Technology Upgrade: Customized Grade Book

Practically, enhanced teaching begins when teachers themselves are comfortable using technology and applying it to real-world problems. Before there can be a “technology upgrade” in the classroom, teachers must understand the benefits and uses of a particular piece of technology so they can share those with their students. And what better place for teachers to begin getting comfortable with technology than with their own personal productivity?

Technology in schools is no “passing fad.” But neither is every new tech initiative a “silver bullet” to solve every problem faced by teachers and students. Too often, technology and related skills are either taken for granted or overlooked. Schools invest money in technology and expect teachers to use it to educate and empower 21st century students. But before we can have empowered students, a solid foundation must be built on reliable infrastructure, effective administration, extensive resources, and enhanced teaching.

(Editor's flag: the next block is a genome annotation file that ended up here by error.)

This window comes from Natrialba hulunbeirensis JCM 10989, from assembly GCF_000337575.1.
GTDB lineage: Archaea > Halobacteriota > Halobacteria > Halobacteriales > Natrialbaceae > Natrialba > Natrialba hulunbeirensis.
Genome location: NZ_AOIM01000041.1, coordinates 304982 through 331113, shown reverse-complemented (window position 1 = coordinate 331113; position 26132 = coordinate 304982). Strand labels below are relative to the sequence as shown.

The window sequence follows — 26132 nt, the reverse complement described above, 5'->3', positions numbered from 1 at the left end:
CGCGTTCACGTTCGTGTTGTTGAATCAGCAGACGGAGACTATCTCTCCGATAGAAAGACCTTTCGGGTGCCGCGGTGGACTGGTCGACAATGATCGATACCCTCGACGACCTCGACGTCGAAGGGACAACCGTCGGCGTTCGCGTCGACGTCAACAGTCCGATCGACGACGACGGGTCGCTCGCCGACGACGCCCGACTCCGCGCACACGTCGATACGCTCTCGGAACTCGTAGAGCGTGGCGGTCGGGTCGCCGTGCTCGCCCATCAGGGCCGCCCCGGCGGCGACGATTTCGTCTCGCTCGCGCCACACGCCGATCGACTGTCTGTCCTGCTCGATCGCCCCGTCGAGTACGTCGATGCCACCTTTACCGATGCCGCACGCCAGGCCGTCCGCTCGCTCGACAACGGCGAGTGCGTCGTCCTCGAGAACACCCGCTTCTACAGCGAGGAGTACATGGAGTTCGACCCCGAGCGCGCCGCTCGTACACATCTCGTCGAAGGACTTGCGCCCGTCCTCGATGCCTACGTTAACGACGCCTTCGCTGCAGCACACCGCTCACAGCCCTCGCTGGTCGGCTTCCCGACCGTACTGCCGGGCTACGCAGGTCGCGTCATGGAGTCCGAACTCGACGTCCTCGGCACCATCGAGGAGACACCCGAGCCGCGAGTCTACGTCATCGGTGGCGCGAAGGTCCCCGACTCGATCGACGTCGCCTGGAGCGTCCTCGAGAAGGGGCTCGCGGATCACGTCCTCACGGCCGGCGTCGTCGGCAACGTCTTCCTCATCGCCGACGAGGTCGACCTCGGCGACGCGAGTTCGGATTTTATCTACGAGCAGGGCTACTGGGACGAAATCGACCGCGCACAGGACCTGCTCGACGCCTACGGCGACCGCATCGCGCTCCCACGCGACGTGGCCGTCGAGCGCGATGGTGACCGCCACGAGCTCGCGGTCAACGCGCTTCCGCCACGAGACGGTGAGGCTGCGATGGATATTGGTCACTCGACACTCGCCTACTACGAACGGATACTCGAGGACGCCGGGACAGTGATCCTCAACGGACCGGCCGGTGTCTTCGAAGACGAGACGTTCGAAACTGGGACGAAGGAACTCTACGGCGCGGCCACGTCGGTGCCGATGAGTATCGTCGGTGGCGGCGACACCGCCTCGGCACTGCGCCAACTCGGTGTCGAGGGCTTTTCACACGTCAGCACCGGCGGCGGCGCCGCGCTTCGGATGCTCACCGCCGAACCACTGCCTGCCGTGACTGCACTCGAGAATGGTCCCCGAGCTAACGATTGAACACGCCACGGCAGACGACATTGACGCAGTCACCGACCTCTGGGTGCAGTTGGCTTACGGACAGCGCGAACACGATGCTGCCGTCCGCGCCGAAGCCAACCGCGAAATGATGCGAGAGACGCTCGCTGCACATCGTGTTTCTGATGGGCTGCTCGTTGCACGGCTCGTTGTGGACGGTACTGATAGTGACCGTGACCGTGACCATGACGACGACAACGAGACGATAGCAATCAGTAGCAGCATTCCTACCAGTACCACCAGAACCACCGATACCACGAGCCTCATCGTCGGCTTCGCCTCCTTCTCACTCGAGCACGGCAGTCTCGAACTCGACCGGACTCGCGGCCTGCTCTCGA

The first half of this presentation will focus on the first three points:

  1. Reliable infrastructure
  2. Effective administration
  3. Extensive resources

The second half will focus primarily on enhanced teaching.

Practically, enhanced teaching begins when teachers themselves are comfortable using technology and applying it to real-world problems. Before there can be a “technology upgrade” in the classroom, teachers must understand the benefits and uses of a particular piece of technology so they can share those with their students. And what better place for teachers to begin getting comfortable with technology than with their own personal productivity?

Therefore, the conclusion of this presentation will give suggestions for enhanced personal productivity as well as lay out the basic steps for the creation of a very versatile class grade book in Microsoft Excel.

KOTESOL Grade book Presentation Notes